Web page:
October 27, 2021
Though activism is not journalism, journalism can be seen as a form of activism. A common byproduct of providing an audience with truthful, accurate information is empowerment, even in cases when a journalist didn’t intend for that outcome. We can see examples of this in the way Ronan Farrow’s expose on Harvey Weinstein gave rise to the Me Too movement. Or the way Jack Alexander’s piece on Alcoholics Anonymous introduced the organization to a wider audience, ballooning the numbers of sign-ups, and changing millions of lives. Or the work of so many reporters who helped end the Vietnam war.
The mere act of providing information can be a form of activism. Yet, in a profession that counts objectivity as its key tenet, journalists don’t often think of themselves as activists. Doing so would mean having an agenda and thus being decidedly unobjective. This is the gray area of advocacy journalism. At its best, it lays at the intersection between participating in activism and upholding the highest journalistic standards.
An example of advocacy journalism can be seen on John Oliver’s popular HBO series Last Week Tonight which features weekly deep-dives into a wide range of socio-political topics, from government surveillance to sex education. Though John Oliver himself insists that he is not a journalist, his show checks all the boxes. It provides an in-depth analysis of a specific slice of the news, but it also conducts its own research and original reporting. The show is clearly concerned with providing the public with accurate information, but it does not even attempt at being balanced or objective. Instead, Last Week Tonight takes a specific stand for or against a particular topic to inspire meaningful change, which is the domain of activism. Although Oliver’s show is meant to be consumed as entertainment, his ability to inform the public on complicated political issues, as well as provide a clear call to action at the end of each episode, has resulted in major real-world changes.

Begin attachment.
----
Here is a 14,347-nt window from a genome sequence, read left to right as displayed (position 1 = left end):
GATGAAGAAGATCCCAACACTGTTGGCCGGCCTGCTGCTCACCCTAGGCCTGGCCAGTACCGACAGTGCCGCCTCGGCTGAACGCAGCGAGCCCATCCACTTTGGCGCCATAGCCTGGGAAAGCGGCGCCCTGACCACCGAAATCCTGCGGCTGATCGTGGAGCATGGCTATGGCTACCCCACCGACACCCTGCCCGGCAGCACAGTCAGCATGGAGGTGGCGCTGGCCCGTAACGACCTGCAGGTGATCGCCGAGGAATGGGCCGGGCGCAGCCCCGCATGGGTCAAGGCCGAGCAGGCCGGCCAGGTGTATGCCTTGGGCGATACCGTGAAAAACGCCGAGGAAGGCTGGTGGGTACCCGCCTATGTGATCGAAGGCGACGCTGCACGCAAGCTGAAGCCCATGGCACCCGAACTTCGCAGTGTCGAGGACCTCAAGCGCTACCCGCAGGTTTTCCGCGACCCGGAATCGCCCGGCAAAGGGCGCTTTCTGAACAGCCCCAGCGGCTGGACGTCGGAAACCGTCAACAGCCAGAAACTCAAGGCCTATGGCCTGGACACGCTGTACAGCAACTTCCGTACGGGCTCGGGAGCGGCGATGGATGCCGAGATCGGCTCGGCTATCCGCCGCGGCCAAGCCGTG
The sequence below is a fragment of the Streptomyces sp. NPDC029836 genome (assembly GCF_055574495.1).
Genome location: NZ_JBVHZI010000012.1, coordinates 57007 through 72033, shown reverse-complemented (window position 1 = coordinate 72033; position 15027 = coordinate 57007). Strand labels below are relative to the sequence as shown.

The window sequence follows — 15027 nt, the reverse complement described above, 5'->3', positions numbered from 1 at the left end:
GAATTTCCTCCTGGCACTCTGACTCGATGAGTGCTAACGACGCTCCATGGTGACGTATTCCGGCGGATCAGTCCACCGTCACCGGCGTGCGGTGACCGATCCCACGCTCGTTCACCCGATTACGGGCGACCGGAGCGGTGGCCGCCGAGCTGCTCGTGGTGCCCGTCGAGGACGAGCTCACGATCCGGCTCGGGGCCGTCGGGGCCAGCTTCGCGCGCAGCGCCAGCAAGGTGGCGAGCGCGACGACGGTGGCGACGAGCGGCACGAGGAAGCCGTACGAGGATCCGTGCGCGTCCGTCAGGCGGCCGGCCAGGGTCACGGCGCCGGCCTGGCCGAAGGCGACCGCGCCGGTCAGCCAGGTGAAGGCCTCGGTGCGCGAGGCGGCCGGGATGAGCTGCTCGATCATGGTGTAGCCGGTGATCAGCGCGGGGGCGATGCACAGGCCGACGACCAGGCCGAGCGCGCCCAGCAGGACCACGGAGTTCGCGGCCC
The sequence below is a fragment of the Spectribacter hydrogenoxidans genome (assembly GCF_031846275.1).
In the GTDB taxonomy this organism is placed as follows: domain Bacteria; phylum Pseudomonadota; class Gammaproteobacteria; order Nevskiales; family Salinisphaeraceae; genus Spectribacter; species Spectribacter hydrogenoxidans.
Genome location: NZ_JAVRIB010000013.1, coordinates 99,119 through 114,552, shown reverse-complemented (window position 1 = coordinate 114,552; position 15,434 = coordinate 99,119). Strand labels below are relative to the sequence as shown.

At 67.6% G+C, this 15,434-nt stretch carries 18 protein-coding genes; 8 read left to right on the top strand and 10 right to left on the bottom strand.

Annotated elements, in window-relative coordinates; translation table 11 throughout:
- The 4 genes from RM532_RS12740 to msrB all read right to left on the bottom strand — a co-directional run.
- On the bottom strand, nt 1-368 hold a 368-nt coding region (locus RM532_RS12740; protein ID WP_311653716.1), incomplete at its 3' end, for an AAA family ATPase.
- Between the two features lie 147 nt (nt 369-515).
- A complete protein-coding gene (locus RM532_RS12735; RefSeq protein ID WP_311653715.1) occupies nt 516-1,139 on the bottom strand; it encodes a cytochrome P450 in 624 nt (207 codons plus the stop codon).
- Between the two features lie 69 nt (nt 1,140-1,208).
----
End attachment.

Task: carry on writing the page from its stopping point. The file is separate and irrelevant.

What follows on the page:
When in 2014, the Federal Communications Commission (FCC) threatened net neutrality, the widely accepted notion that all data online should be treated equally, the show released a deep-dive into the topic and encouraged viewers to contact the FCC and push back. “We need you to get out there and for once in your lives focus your indiscriminate rage in a useful direction,” Oliver said. “Seize your moment my lovely trolls!” The FCC received so many messages after the episode aired its servers crashed. This likely played a role in the agency’s eventual vote to protect net neutrality.
For the show’s Miss America Pageant episode, Oliver and his team pulled the public tax forms from every state level competition in the country to see what happened to the $45 million in scholarship money the organization claims to provide its contestants. After revealing Miss America’s dubious accounting practices, Oliver encouraged viewers to donate to the Society of Women Engineers (SWE), a not for profit that provides scholarships for women. The organization received $25,000 in donations within two days.
The show’s history is rife with examples of substantive change. Oliver’s episode on televangelists provoked the Internal Revenue Service (IRS) to start cracking down on fake churches. A month after an episode criticizing America’s bail system, New York City mayor Bill De Blasio announced that the city would relax bail requirements. Similarly, an episode focusing on civil forfeiture led Attorney General Eric Holder to take steps towards prohibiting police from seizing the personal property of innocent people.
The show’s particular blend of humor and news reporting is a powerfully galvanizing force. The show does an exceptional job of making the news accessible to everyone through a careful blend of jokes and well-researched information. The end result is a powerful call to action that some call the “John Oliver Effect.” Though Oliver himself is not comfortable with being labeled a journalist, his work is a clear example of advocacy journalism in action.